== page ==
Why isn't "there is an insect" accepted here. I before understood it as "el/ea este un/o ..." would mean "it's an ..." and "este un/o ..." = "there is a ..."
They're not actually the same thing.
"Insect" specifically means an invertebrate arthropod belonging to the class Insecta, characterized by three-segmented bodies, six jointed legs (although not six-jointed), a single pair of antennae and compound eyes. This classification includes such orders as Lepidoptera (moths, butterflies), Diptera (house flies, fruit flies, etc.), Odonata (dragonflies, damselflies) and Coleoptera (beetles), among others.
"Bugs", by contrast, is way less specific. It just generally means any kind of small, creepy-crawly thing out in nature, including non-insects like worms, centipedes, snails and spiders. Which is to say, all insects are bugs, but not all bugs are insects.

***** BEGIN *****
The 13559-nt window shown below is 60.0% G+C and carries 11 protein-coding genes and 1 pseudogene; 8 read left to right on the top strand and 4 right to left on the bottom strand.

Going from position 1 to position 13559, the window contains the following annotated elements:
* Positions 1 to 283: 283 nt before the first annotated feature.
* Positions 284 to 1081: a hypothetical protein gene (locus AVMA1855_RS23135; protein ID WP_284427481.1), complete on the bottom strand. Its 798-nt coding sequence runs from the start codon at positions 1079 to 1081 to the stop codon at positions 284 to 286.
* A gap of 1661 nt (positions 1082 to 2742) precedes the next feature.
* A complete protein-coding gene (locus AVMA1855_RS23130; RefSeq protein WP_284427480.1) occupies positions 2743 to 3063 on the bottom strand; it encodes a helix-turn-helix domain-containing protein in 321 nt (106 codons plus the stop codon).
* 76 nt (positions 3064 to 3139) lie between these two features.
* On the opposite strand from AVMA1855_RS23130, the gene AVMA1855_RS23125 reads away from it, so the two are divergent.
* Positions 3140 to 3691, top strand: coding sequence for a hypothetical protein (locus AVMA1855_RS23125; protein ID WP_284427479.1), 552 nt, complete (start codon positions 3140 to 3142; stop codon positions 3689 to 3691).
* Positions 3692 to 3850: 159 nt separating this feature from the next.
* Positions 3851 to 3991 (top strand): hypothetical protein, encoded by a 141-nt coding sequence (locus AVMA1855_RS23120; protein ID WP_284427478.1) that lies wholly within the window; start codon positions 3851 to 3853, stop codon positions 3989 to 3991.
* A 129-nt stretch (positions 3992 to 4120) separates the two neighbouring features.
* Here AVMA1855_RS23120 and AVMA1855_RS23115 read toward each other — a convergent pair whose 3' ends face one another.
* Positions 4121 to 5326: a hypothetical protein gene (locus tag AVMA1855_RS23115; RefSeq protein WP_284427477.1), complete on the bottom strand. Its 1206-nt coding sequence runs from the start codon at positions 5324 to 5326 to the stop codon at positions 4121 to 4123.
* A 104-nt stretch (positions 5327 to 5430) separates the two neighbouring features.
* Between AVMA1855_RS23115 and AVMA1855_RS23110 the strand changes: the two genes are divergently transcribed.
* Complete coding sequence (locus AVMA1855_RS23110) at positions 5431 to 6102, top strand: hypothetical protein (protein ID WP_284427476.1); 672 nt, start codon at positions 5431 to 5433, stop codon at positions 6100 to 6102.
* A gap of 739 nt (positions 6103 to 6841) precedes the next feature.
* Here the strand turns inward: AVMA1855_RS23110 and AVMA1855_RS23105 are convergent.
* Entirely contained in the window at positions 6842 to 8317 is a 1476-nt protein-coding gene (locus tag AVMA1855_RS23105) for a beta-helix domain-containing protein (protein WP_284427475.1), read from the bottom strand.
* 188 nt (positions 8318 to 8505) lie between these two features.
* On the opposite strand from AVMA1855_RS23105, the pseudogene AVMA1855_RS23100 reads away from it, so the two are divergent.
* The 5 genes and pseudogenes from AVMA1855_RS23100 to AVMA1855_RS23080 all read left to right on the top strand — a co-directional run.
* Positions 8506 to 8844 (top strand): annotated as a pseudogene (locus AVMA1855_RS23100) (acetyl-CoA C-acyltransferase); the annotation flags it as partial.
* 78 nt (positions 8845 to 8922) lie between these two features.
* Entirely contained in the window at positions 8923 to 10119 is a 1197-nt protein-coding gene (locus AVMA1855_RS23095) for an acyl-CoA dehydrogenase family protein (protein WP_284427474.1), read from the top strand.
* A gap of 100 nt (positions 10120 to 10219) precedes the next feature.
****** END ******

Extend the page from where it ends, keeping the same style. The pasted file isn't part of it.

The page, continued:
On the other extreme, in Romanian, every "gândac" is an "insectă", but not the other way around. The DEX and wikipedia claim that "gândac" is a coleoptera, but we also use it for cockroaches and some other insects.
The best translations for "gândac" are "beetle" or "roach".
The first part of you comment I would agree with, but I would limit "bug" to the true bugs in the order Hemiptera.
Thus all bugs are insects but not all insects are bugs.
It should still be accepted, though. Colloquially in English, "bug" and "insect" are used interchangeably.
Yes, I agree with Arcaeca; but WorseHalf is correct as to his mentioned "true bugs".